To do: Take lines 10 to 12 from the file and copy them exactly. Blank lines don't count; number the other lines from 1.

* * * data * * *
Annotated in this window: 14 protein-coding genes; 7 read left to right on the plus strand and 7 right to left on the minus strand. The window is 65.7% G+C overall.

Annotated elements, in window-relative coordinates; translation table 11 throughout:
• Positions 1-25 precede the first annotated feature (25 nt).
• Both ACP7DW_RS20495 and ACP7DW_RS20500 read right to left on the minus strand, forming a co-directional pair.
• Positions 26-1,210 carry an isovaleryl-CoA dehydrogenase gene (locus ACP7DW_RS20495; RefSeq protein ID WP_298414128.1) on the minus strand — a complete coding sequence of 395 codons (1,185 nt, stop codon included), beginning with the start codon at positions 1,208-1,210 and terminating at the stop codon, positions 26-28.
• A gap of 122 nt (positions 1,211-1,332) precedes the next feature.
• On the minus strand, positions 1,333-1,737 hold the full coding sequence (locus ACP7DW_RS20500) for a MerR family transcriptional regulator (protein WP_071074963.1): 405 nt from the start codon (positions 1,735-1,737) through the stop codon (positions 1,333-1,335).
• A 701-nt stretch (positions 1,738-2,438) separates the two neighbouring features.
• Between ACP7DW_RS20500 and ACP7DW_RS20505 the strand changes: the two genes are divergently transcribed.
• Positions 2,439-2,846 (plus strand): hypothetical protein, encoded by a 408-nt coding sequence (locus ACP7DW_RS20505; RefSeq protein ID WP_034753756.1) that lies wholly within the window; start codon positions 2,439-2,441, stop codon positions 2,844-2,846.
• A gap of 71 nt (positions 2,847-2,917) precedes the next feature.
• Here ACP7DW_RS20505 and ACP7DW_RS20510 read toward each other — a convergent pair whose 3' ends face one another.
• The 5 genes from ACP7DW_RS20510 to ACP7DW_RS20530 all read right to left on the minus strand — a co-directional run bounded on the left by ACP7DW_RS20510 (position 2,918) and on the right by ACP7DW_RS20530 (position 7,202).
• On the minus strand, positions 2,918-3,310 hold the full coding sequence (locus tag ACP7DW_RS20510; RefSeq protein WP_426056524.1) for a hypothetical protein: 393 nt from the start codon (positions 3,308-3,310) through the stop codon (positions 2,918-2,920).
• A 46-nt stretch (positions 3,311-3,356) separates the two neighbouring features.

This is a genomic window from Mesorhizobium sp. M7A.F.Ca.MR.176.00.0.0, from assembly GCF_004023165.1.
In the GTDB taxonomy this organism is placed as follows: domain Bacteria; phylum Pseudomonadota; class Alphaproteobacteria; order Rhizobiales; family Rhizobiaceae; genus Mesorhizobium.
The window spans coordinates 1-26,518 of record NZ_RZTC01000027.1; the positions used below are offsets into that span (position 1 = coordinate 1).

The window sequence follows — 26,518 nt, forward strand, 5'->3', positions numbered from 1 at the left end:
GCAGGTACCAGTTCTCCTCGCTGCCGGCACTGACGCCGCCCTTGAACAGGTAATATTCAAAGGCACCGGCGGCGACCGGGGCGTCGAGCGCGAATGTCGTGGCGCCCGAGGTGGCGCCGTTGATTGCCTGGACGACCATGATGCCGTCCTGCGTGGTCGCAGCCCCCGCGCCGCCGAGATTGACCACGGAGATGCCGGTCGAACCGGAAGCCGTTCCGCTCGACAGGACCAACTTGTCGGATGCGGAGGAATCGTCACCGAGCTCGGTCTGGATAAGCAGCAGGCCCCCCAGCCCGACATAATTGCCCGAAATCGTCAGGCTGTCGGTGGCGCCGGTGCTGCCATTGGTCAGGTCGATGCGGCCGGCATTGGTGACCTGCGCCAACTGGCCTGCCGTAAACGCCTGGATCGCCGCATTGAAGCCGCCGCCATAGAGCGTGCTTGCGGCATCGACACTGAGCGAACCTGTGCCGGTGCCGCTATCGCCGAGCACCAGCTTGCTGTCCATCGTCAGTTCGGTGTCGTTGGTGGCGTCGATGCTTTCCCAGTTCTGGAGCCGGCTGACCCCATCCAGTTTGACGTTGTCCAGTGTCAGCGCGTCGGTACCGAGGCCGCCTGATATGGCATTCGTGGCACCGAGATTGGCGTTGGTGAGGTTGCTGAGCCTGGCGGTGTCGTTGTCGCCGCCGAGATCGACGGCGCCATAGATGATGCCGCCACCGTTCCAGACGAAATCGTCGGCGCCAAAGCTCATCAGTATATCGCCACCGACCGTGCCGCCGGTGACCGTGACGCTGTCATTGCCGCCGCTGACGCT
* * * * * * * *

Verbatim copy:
• Positions 2,439-2,846 (plus strand): hypothetical protein, encoded by a 408-nt coding sequence (locus ACP7DW_RS20505; RefSeq protein ID WP_034753756.1) that lies wholly within the window; start codon positions 2,439-2,441, stop codon positions 2,844-2,846.
• A gap of 71 nt (positions 2,847-2,917) precedes the next feature.
• Here ACP7DW_RS20505 and ACP7DW_RS20510 read toward each other — a convergent pair whose 3' ends face one another.